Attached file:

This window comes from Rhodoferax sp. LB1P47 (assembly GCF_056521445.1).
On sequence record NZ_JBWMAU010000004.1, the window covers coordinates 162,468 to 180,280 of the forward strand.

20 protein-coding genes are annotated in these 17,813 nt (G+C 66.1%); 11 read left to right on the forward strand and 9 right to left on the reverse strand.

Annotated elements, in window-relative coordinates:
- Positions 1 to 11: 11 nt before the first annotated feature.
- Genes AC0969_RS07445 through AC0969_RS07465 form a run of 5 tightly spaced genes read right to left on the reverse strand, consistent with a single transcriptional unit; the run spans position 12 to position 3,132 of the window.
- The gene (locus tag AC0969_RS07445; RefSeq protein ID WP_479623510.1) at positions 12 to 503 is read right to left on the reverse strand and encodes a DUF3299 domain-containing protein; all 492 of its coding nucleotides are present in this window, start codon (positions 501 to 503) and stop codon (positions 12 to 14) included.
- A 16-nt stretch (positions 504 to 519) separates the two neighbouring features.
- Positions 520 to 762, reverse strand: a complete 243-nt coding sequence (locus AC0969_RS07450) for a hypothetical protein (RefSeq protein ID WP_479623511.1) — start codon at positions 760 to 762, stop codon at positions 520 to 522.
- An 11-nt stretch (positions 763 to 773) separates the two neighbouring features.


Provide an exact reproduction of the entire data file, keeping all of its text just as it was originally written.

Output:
This window comes from Rhodoferax sp. LB1P47 (assembly GCF_056521445.1).
On sequence record NZ_JBWMAU010000004.1, the window covers coordinates 162,468 to 180,280 of the forward strand.

20 protein-coding genes are annotated in these 17,813 nt (G+C 66.1%); 11 read left to right on the forward strand and 9 right to left on the reverse strand.

Annotated elements, in window-relative coordinates:
- Positions 1 to 11: 11 nt before the first annotated feature.
- Genes AC0969_RS07445 through AC0969_RS07465 form a run of 5 tightly spaced genes read right to left on the reverse strand, consistent with a single transcriptional unit; the run spans position 12 to position 3,132 of the window.
- The gene (locus tag AC0969_RS07445; RefSeq protein ID WP_479623510.1) at positions 12 to 503 is read right to left on the reverse strand and encodes a DUF3299 domain-containing protein; all 492 of its coding nucleotides are present in this window, start codon (positions 501 to 503) and stop codon (positions 12 to 14) included.
- A 16-nt stretch (positions 504 to 519) separates the two neighbouring features.
- Positions 520 to 762, reverse strand: a complete 243-nt coding sequence (locus AC0969_RS07450) for a hypothetical protein (RefSeq protein ID WP_479623511.1) — start codon at positions 760 to 762, stop codon at positions 520 to 522.
- An 11-nt stretch (positions 763 to 773) separates the two neighbouring features.